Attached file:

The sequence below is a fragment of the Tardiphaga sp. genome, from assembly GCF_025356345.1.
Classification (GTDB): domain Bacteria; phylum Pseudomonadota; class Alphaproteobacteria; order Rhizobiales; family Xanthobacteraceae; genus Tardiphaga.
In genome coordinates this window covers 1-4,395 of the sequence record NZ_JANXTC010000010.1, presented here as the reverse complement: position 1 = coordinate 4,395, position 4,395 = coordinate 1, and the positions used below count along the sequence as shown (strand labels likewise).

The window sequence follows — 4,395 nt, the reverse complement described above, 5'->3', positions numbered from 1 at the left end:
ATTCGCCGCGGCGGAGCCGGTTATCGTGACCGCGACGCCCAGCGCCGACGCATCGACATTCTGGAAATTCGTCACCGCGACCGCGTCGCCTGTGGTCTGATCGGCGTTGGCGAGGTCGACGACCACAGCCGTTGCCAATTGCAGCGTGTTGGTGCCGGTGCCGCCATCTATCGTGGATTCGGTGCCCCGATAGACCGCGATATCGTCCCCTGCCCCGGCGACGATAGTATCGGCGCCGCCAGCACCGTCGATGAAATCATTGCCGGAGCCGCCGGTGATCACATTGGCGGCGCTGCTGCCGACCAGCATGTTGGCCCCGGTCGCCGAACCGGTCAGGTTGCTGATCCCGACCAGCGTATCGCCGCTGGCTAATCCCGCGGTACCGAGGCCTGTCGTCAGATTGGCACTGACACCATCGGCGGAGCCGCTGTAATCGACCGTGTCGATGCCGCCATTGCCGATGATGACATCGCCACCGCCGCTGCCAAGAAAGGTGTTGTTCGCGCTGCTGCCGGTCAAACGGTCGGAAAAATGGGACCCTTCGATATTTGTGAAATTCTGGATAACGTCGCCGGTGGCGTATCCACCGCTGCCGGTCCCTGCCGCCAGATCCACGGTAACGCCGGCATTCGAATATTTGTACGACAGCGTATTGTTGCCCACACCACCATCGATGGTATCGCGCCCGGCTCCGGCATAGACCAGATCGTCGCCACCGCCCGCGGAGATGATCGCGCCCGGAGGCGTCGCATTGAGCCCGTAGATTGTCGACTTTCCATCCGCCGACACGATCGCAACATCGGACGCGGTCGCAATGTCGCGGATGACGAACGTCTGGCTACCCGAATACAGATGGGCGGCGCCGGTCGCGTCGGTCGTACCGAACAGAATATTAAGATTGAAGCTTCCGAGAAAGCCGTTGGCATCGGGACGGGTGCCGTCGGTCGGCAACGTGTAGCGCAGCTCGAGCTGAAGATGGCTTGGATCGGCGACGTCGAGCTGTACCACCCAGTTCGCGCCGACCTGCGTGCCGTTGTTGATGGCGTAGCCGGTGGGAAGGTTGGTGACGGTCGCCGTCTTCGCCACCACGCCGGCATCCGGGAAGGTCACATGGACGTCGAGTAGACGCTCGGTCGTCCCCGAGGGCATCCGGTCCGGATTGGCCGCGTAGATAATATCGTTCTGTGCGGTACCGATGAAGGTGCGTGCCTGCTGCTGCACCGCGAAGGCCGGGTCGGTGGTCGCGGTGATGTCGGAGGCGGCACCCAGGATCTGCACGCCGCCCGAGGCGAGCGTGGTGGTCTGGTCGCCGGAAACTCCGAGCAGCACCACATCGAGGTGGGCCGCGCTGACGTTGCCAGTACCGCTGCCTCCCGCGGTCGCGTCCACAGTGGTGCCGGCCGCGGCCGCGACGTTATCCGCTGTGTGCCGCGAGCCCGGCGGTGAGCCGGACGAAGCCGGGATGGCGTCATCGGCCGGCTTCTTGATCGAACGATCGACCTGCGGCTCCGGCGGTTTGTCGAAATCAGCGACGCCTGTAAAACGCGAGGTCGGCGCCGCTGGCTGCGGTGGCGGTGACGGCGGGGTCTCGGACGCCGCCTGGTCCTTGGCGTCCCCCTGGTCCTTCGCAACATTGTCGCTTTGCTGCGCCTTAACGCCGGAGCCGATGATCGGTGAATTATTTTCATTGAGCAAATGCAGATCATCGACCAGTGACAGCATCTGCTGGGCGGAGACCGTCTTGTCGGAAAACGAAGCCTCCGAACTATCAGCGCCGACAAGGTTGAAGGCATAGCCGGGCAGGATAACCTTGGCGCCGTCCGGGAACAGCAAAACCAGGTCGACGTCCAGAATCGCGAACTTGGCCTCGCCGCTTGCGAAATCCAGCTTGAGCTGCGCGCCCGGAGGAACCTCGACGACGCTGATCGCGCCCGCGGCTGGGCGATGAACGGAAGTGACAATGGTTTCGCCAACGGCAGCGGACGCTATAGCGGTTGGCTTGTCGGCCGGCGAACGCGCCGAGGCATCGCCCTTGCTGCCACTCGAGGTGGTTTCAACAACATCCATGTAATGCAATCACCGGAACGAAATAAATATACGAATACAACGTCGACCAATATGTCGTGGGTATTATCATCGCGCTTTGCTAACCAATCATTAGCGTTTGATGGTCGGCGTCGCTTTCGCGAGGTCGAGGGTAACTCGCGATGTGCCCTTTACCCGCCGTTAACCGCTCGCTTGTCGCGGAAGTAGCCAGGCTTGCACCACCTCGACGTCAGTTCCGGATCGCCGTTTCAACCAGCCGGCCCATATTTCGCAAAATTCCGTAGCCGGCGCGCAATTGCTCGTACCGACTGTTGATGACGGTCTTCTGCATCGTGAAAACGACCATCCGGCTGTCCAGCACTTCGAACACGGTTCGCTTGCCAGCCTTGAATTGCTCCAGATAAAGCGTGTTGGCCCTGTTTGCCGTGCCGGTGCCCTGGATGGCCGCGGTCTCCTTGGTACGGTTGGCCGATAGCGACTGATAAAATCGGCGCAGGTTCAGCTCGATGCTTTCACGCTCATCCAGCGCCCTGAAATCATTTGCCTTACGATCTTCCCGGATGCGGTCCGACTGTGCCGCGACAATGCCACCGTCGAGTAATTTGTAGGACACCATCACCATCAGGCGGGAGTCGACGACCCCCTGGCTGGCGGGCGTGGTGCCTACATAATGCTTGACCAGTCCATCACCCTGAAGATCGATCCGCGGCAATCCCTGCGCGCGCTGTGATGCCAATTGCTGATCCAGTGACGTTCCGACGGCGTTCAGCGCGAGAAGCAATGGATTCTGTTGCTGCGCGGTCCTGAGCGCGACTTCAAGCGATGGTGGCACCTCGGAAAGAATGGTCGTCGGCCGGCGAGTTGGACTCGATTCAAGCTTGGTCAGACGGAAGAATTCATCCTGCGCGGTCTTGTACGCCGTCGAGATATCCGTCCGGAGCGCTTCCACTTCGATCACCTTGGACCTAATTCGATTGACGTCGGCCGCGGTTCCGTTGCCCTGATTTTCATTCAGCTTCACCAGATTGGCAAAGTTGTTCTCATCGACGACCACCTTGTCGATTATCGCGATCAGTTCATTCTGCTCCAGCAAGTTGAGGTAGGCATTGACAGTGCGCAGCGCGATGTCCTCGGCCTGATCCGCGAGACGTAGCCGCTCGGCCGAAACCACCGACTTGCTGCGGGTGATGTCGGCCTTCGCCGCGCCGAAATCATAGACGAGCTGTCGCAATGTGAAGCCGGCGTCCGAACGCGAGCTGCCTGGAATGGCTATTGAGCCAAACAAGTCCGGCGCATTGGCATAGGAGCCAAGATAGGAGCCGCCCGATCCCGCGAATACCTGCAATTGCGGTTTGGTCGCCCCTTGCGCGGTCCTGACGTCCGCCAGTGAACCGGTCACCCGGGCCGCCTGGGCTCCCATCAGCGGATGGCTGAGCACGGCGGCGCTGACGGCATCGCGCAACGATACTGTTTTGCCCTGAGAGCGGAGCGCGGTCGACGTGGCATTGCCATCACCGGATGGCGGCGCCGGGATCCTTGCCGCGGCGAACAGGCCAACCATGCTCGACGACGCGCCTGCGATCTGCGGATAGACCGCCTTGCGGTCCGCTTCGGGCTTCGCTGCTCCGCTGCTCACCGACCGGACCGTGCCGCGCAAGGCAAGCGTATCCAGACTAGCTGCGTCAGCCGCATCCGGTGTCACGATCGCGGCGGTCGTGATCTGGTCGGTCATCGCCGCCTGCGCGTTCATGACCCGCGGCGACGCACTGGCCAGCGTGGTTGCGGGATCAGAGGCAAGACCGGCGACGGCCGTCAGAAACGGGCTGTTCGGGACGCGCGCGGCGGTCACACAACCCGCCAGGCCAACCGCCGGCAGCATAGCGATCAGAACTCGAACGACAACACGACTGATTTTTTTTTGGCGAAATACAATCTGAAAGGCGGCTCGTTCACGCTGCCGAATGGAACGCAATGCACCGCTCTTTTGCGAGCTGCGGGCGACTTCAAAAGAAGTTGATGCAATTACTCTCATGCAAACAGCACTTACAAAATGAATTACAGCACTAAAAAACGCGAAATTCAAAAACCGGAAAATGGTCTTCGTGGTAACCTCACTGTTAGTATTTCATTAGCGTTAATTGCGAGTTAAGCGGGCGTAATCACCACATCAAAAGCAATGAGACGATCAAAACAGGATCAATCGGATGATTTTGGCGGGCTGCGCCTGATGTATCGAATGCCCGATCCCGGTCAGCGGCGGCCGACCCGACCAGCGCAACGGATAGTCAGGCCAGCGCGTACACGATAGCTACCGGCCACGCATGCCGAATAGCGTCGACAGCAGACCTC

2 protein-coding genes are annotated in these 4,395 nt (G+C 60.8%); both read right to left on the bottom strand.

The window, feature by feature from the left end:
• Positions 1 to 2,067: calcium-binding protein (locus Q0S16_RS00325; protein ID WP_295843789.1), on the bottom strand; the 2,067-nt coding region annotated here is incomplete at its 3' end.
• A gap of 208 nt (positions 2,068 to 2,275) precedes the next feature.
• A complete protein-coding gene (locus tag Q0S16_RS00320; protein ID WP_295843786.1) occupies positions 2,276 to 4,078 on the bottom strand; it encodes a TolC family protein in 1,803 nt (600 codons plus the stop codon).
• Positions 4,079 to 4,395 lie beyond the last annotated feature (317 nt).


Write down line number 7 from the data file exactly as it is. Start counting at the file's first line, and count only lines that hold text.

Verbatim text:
The window, feature by feature from the left end: